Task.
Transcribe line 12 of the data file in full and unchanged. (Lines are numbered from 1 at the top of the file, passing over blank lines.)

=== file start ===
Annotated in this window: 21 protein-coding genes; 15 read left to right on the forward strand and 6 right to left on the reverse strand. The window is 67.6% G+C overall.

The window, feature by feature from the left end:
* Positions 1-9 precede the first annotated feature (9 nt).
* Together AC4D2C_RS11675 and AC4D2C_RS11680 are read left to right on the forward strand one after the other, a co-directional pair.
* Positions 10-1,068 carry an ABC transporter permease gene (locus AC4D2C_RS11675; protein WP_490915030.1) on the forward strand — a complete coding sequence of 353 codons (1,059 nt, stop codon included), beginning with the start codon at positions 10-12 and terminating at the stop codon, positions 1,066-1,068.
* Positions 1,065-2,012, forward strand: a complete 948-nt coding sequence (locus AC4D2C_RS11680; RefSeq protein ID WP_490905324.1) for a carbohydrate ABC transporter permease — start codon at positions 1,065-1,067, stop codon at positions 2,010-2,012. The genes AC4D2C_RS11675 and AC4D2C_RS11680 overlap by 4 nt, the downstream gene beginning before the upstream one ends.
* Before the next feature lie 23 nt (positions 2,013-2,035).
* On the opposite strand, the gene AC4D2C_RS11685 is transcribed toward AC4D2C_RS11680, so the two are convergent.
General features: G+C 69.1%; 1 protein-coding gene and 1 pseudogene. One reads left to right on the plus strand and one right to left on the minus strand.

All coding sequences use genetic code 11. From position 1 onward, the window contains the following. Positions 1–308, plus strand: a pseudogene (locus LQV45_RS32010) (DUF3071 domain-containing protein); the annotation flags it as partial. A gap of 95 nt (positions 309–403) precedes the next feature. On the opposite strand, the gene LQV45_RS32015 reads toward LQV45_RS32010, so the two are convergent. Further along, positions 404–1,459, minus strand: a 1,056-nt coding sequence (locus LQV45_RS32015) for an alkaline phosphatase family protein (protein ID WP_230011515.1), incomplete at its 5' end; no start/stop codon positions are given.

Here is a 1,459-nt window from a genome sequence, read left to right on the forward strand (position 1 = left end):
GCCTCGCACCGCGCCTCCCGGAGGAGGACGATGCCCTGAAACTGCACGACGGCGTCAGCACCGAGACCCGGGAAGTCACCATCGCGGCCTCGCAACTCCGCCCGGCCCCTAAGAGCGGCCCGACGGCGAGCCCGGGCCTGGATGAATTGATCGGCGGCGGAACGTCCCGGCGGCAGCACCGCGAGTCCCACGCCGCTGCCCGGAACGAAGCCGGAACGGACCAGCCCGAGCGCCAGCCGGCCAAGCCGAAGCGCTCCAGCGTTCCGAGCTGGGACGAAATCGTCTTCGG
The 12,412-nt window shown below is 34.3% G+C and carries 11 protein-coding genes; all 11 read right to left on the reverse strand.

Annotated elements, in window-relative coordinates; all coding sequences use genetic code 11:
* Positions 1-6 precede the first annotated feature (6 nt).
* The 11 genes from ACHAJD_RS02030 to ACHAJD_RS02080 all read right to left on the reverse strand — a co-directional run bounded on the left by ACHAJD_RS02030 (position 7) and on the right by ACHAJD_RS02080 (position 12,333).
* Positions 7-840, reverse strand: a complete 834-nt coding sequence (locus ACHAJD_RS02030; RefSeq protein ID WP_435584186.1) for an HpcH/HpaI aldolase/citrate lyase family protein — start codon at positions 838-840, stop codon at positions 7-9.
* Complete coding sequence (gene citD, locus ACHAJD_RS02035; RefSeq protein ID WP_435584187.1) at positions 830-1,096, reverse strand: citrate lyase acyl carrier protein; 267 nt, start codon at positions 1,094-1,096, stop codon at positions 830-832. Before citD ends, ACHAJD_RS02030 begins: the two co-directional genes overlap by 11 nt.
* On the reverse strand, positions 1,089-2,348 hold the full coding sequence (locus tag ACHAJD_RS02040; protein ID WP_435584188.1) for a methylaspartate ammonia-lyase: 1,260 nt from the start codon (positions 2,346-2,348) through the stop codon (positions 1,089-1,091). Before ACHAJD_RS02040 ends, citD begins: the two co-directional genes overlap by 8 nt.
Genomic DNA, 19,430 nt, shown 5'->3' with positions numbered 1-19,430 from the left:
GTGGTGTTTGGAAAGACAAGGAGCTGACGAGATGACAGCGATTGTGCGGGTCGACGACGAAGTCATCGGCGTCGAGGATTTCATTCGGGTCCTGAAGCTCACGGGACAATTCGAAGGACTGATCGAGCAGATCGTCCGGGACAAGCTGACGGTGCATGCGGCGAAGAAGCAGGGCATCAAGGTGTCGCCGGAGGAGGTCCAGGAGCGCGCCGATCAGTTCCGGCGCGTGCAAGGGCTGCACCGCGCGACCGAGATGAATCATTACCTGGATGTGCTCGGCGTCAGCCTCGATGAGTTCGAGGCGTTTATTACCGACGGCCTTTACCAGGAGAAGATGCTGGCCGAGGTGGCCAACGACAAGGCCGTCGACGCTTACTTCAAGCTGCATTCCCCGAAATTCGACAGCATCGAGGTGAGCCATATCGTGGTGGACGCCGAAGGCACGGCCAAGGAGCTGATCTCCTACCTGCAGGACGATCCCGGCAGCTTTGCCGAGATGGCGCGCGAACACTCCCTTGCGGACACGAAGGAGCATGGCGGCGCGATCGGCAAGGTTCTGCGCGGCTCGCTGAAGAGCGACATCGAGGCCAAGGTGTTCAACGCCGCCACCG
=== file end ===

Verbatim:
GCCTCGCACCGCGCCTCCCGGAGGAGGACGATGCCCTGAAACTGCACGACGGCGTCAGCACCGAGACCCGGGAAGTCACCATCGCGGCCTCGCAACTCCGCCCGGCCCCTAAGAGCGGCCCGACGGCGAGCCCGGGCCTGGATGAATTGATCGGCGGCGGAACGTCCCGGCGGCAGCACCGCGAGTCCCACGCCGCTGCCCGGAACGAAGCCGGAACGGACCAGCCCGAGCGCCAGCCGGCCAAGCCGAAGCGCTCCAGCGTTCCGAGCTGGGACGAAATCGTCTTCGG